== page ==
Sometime in March 2022, Andela the global network of remote engineering talent released a survey showing that 91% of African software developers chose a fully remote or hybrid model as their preferred working environment.
The survey featured over 1,000 developers from across 12 African countries and was carried out to better understand and share the DNA of technologists on the African continent.
As a matter of interest, whilst the majority prefer remote or hybrid models, 49% of engineers surveyed felt that their employers were well prepared to support remote work, indicating that companies across the world are still struggling to realign their workplace policies and systems to better support new ways of working.
In a chat with Agnes Muthoni, Director of Talent Partnerships at Andela, she discussed some of the findings of the survey.
To what extent does the work environment shape software developers?
When you think about African software developers, from the survey that was run, 80% of them are working remotely, and for some of them, it’s actually by choice to work in ideal work environments, that encourage flexibility and enable them to plan their work and personal lives.
They’re choosing also to work in co-share workspaces, where they can also meet and interact with other developers for problem-solving.
What is also important to note is that many of these software developers are working with teams or with clients who may not live in the same location as they do.
The idea of being able to work remotely, also helps them to save time and boost productivity for them.
According to the developer survey, the responses showed that remote work drives productivity, and almost 1/3 of the respondents indicated that their ability to focus on work and the ability to be creative while they’re working, in an environment that suits them has benefited them the most.
What’s Andela’s role in increasing the number of experienced developers who can build using AI, IoT, and Blockchain?
What’s interesting to notice is that these are technologies that represent the future of computing. And these are technologies that have rolled out within a short space of time.
These technologies would have the power to accelerate the speed of doing business, creating new business models and disrupting existing models.
What we’re seeing in developed countries is that they are trying to figure out how to migrate from either legacy platforms to smart devices, or ways in which they can start incorporating IoT, AI and Blockchain.
In Africa, I think it presents a great opportunity, as we have an opportunity to leapfrog and build products that are enabled by these technologies.
We have already seen this innovation beginning to happen. We have startups that have been founded by African developers who are self-taught and proceeded to build solutions using Blockchain.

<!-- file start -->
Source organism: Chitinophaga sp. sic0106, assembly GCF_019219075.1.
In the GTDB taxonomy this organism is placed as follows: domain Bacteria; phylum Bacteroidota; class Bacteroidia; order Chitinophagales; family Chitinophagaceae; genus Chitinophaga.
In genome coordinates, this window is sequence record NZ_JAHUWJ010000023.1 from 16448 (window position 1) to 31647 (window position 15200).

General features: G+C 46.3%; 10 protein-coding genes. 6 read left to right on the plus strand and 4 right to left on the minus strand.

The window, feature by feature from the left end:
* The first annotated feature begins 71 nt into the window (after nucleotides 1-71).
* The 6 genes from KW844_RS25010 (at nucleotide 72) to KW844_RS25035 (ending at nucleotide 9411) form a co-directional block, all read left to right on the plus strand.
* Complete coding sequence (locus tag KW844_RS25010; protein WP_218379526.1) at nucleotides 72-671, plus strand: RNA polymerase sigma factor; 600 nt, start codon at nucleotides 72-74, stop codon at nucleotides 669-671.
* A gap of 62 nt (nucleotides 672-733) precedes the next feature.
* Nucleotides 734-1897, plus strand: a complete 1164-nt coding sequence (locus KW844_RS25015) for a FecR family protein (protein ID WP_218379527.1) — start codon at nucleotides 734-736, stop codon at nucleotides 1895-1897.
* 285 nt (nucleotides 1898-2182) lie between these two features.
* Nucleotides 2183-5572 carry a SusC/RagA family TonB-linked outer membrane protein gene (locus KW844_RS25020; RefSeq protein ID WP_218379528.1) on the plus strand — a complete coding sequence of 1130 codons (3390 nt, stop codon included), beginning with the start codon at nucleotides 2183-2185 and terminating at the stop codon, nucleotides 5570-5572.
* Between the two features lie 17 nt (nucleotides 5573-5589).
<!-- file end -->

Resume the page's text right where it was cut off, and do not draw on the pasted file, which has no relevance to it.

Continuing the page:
What is interesting to see here is how developers are already latching on to these new technologies, teaching themselves or learning and immediately beginning to build and create real value with these technologies.
This is very similar to the mobile penetration in Africa, where 50% of mobile wallets are now currently in Africa.
“We saw that innovation accelerates in a market that where we needed to leapfrog. I think we would see something similar here, in terms of what is it that we’re doing to be able to further drive that adoption”
What stands out about Andela is that we are a global talent network. So this provides a great space for developers to connect with other experts and other developers, learn from them, and build together.
We also have themed events that we’ve started putting together, where we invite experts to speak about these specific technologies. We have also launched partnerships with edtech providers, for our developers to upskill in these areas.
“We commenced having conversations with hubs that are building using these technologies, we are seeing that there, there’s quite a number of opportunities for us to be able to increase the number of ways in which we can get more experienced developers.”
Are there obvious reasons companies lag behind in supporting developers working remotely?
I guess the obvious reasons that I’m sure you’re well aware of are the irregular power outages and unreliable internet infrastructure.
And so for obvious reasons, you’ll find that companies will choose to have their staff come, and work in an environment where they know that the internet is stable.
Also, lack of proper training on how to manage remote teams, and not necessarily maybe knowing what tools can be used.
And also to think that now people have started using some of these remote tools, and have actually begun to see that they can drive productivity. There are a number of companies that have actually recorded higher productivity when their teams are working remotely.
“That, to me, is a great testament that shows that it is possible it can be done, I think there’s more of just like, understanding what policies, what sort of processes and systems are needed to support an enabling remote working environment, and how to tackle any operational challenges to ensure that there is no disruption to the work.”
So some of the things that we’ve implemented at Andela, is that we work closely like with the internet service providers in the locations where our developers work so that we’re able to, manage or anticipate internet disruptions.
“We also extend internet stipends to developers together with also giving them the option of being able to work at a cushion workspace.”
What makes Andela’s software engineering training unique?